Phelps: What’s Your Green Goldfish? is based on the simple premise that employees are the key drivers of customer experience and that “Happy Employees Create Happy Customers.” It is the second book in a trilogy. The first book was an Amazon Best Seller entitled, What’s Your Purple Goldfish? Purple focused on customers, whereby Green focuses on employees. Both books are based on a new approach called marketing g.l.u.e. (marketing by giving little unexpectedextras). The book is based on the findings of the Green Goldfish Project, an effort which crowd sourced 1,001 examples of signature added value. Key themes emerged from the Project. The book is filled with nearly 200 examples spanning the 15 different ways to drive employee engagement and reinforce culture.

ISGC: Could you give us an example out of What’s Your Green Goldfish that reflects your main ideas or concepts?

Phelps: Canadian home healthcare provider Nurse Next Door first showed up in What’s Your Purple Goldfish? They had an interesting way of handling mistakes with customers. And let’s face it, we all make mistakes. It’s how you handle them that makes all the difference. In addition to sending a handwritten note, Nurse Next Door would also send a freshly baked apple pie to apologize. Literally, a humble pie.

flowerbucks nurse next door green goldfishNow they’ve appeared in the Green Goldfish Project with two unique programs. The first is the flowerbucks program. Nurse Next Door is a core value driven organization and when team members live one of the four core values, they earn flowerbucks – an in-house currency. Each quarter the company holds  ’Flowerbuck Auctions’ to celebrate core value award winners and auction off prizes ranging from gift cards to iPads and even trips. The second program involves focusing employees’ personal dreams. Nurse Next Door sits down with employees to uncover their goals. They’ve been able to support all sorts of dreams ranging from learning to sail, to learning a new language, buying a home or even travelling. Both of these programs converged recently to make one really cool story. At a recent flowerbuck auction one of their employees ended up winning the trip because her co-workers gave her their flowerbucks. They did this because they learned her dream was to travel to South America and volunteer to teach English. All she needed was the airline ticket, so her coworkers donated their own flowerbucks. (YouTube Video: ) These two examples touch on four key concepts in the book: Recognition, Empowerment, Team Building and Paying it Forward.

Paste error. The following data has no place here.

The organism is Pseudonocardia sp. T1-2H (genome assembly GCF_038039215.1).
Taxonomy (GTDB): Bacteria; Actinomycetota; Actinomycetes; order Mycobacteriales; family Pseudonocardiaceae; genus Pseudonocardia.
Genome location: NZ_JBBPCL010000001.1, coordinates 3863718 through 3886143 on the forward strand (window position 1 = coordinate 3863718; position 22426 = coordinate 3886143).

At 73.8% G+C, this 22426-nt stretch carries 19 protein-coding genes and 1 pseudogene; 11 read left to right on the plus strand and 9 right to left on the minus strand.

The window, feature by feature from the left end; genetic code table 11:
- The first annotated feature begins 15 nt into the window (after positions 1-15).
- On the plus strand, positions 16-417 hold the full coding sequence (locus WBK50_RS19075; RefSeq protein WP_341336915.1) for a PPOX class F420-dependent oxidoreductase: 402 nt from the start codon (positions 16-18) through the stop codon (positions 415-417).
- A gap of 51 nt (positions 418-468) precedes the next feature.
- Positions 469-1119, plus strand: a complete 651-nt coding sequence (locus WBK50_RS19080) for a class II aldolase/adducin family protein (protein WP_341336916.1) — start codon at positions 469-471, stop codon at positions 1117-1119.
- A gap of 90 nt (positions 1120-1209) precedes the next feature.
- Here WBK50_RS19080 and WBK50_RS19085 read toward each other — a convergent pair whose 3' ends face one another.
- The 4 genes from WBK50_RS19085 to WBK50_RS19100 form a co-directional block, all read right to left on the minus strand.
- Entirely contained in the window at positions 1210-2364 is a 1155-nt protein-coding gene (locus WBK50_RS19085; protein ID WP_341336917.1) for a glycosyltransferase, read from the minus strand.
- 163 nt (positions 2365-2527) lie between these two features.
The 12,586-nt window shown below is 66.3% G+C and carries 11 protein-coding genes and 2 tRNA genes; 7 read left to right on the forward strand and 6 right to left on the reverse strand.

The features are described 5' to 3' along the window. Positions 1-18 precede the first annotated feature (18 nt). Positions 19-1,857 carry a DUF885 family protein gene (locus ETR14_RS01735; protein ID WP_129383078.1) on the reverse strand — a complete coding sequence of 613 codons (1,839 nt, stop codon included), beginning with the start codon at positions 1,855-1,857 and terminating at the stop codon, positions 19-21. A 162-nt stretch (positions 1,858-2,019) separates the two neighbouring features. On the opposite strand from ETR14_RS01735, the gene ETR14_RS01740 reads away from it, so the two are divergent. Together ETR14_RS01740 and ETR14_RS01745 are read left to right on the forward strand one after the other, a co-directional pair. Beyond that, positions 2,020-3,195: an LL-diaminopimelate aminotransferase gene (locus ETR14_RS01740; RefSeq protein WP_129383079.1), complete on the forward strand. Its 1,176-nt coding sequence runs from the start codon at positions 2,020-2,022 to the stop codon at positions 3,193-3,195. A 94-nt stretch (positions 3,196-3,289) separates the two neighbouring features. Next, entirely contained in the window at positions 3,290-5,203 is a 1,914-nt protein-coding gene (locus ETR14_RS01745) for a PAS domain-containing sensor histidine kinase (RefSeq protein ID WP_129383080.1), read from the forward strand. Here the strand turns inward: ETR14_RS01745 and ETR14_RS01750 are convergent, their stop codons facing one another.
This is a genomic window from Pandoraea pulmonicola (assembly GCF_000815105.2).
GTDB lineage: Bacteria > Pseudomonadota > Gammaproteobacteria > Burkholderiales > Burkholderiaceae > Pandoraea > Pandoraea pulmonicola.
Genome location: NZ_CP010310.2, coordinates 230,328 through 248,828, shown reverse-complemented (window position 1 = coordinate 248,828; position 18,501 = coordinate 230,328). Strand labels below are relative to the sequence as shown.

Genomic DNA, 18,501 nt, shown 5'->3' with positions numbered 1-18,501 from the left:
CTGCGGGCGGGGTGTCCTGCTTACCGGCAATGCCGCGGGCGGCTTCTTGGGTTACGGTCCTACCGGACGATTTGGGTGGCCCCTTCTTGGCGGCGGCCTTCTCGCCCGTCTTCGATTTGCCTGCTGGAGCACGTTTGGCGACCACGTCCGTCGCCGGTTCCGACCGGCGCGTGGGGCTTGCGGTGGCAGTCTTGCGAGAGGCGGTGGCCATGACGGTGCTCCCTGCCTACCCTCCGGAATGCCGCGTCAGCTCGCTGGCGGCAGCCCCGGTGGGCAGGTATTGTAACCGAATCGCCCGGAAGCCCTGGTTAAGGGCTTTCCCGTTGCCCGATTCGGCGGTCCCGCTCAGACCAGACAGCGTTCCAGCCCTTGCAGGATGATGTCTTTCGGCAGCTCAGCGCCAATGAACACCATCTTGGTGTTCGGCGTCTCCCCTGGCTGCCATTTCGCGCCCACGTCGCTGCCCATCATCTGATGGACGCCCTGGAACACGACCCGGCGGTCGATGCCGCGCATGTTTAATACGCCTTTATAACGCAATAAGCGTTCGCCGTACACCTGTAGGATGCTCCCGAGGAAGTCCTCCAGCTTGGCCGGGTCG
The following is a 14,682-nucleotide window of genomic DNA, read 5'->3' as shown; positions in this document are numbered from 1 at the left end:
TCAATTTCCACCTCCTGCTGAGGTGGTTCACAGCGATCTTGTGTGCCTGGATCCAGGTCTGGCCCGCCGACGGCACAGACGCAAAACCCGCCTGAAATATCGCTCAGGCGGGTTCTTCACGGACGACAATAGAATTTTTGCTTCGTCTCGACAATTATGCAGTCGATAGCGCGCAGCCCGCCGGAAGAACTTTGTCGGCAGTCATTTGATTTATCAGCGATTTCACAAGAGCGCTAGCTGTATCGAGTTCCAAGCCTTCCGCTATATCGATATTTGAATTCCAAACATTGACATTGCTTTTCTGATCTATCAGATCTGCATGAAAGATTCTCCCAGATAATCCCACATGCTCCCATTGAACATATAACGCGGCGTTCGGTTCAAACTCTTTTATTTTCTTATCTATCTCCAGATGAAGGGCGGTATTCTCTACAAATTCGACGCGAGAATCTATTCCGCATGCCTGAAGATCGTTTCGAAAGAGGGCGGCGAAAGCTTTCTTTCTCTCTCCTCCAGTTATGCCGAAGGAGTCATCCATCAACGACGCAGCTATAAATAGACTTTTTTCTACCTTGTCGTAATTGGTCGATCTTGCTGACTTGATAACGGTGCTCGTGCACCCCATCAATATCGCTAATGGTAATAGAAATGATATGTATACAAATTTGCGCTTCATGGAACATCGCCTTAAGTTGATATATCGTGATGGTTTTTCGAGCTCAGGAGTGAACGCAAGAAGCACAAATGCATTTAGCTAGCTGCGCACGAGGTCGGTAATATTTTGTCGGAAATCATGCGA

ISGC:In a short sentence, what kind of person should be attracted to your book? What kind of advice should they be looking for? Or what kind of problem should they be looking to solve?

Phelps: The book is geared for C Level Executives, Business Owners and Entrepreneurs that are looking signature ways to attract and retain top talent. Why? Because engaged organizations grew profits as much as three times faster than their competitors. (Source: Corporate Leadership Council).

ISGC: What’s the first thing you would like a reader to do after finishing What’s Your Green Goldfish?

Phelps: Take action. Look at each of the 15 different ways to drive engagement and reinforce culture. Then ideate, test, implement and measure. Rinse, repeat.

ISGC: What other books would you recommend for someone that wants more information about this?

Phelps: There are numerous books I would highly recommend: